Selection Response in a Divergent Selection Experiment for Birth Weight Variability in Mice Compared with a Control Line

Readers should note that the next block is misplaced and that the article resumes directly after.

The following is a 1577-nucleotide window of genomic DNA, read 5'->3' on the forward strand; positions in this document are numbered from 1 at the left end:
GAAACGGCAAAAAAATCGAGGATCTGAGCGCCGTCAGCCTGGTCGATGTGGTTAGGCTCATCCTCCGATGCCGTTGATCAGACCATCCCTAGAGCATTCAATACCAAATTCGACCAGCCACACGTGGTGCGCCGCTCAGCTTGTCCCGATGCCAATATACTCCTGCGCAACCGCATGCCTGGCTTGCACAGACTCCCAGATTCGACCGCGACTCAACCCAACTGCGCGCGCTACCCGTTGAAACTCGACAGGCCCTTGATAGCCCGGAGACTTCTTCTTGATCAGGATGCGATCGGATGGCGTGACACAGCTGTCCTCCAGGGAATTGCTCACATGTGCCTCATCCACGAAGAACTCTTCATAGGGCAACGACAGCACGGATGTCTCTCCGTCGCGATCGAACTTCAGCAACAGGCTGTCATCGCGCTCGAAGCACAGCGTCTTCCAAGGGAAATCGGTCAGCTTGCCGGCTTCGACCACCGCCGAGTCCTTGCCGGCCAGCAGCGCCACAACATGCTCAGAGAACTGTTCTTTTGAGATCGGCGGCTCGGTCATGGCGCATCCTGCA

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Birth weight (BW) in animal production is an economically important trait in prolific species. The laboratory mouse (Mus musculus) is used as an experimental animal because it is considered a suitable model for prolific species such as rabbits and pigs. Two mouse lines were divergently selected for birth weight variability with a third line of non-selected control population of the same origin as the animals starting the experiment. The objective of this study was, therefore, to compare and evaluate the differential response of each line. The animals were from the 17th generation of both low and high BW variability lines of the divergent selection experiment, including in addition animals from the control line. The dataset contained 389 records from 48 litters of the high line, 734 records from 73 litters of the low line, and 574 records from 71 litters of the control line. The studied traits were as follows: the BW, the BW variance, the BW standard deviation, the BW coefficient of variation within-litter, the weaning weight (WW), the litter size at birth and at weaning, the weight gain, and the preweaning survival. The model included the line effect jointly with the parturition number and its interaction, the linear and quadratic LS as covariates except for the LS trait itself when analyzing litter traits, as well as the pup sex when analyzing individual traits. The low line had a lower BW and WW, but a higher litter size, and greater robustness owing to a higher survival at weaning. As a model of livestock animals, the findings from this experiment led to a proposal of selection for pig production that would combine an increase in litter size with higher survival and welfare. Compared with the control line, a much higher response was observed in the low variability line than in the high line, making it extremely satisfactory given that homogeneity provides advantages in terms of animal welfare and robustness.